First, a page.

Future exhibit will highlight importance of baseball to local Latino communities – Kansas City Star

Picture historical baseball and you might think of Mickey Mantle, Ted Williams and Babe Ruth.

How about other giants of the game: Orlando Cepeda, Roberto Clemente or Albert Pujols?

Latinos have played baseball for as long as the sport has been in existence, and a new Smithsonian project, Latinos and Baseball: In the Barrios and the Big Leagues, aims to explore the history of hometown teams.

The Kansas City Museum will be a collecting location for the exhibit and aims to give local fans a chance to remember the influence of baseball in the local Latino community.

Collecting events are scheduled for Friday and Saturday at the Kansas City Museum. The weekend will also feature panel discussions by experts in Latino culture and baseball, a reception, a bus tour of the community and a concert.

Gene Chávez, a curator for the Kansas City Museum, worked on its 2015 exhibit about Mexican-American fast-pitch softball. The 2015 exhibit, Chávez said, inspired him to look deeper into the influence of baseball and softball in Latino communities.

While many people first think of Kansas City’s Negro Leagues history, Chávez said the city, like other railroad towns, also had thriving Latino baseball and softball leagues.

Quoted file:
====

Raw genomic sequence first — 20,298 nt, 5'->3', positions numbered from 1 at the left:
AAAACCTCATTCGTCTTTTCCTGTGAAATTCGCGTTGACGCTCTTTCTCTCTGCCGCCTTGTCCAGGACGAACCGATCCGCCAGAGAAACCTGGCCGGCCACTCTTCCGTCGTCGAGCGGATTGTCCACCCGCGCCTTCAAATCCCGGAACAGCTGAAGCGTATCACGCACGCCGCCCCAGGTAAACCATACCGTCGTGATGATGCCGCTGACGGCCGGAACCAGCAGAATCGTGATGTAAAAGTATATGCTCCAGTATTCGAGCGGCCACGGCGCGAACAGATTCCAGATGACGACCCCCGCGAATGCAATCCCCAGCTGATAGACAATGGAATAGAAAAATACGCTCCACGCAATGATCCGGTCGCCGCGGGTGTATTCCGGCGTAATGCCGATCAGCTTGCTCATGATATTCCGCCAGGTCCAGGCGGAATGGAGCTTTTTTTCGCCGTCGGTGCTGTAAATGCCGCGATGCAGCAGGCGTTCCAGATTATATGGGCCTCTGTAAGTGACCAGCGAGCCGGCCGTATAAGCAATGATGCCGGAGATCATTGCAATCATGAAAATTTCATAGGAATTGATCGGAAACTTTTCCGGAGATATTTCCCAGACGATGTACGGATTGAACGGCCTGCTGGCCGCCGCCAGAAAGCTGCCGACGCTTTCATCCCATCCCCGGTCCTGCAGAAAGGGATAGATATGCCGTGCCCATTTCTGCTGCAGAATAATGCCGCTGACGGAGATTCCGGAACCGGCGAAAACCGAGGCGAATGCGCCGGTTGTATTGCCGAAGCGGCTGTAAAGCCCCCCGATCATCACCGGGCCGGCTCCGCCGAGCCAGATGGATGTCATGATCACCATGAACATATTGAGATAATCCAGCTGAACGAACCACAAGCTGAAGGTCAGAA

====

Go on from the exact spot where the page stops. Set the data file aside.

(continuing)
“Latinos, and especially Mexican-Americans, have been a part of Kansas City history for many years,” he said. “It goes back not only to the Great Migration in the 1910s, but to the Santa Fe Trail, which started here. And when they came here, they already had a love of baseball.”

The collecting initiative wants to document stories from the United States and Puerto Rico and hopes to collect objects from Kansas City that could include equipment, memorabilia, photographs, movies and signs. Chávez said he will be looking for items that tell stories about people and communities’ involvement in the national pastime.

Artifacts will be part of a Smithsonian traveling exhibit, but donors can choose whether to give artifacts exclusively to the Smithsonian or the Kansas City Museum.

The collecting event is open to anyone who has an artifact or a story — and they don’t just have to be about baseball, Chávez said, but can be about men’s and women’s slow- and fast-pitch softball as well.

Nine other partner organizations across the country will collect items for the exhibit.

“Baseball has played a major role in everyday American life since the 1800s, providing a means of celebrating both national and ethnic identities and building communities,” said John Gray, director of the National Museum of American History, in a news release. “Through the lens of baseball, the Smithsonian seeks to illuminate the rich history and culture of Latinos and their impact on American culture and society.”

The Smithsonian hopes to develop a traveling exhibit about Latinos and baseball by 2020.

More information about the collection events can be found on the Kansas City Museum’s website.

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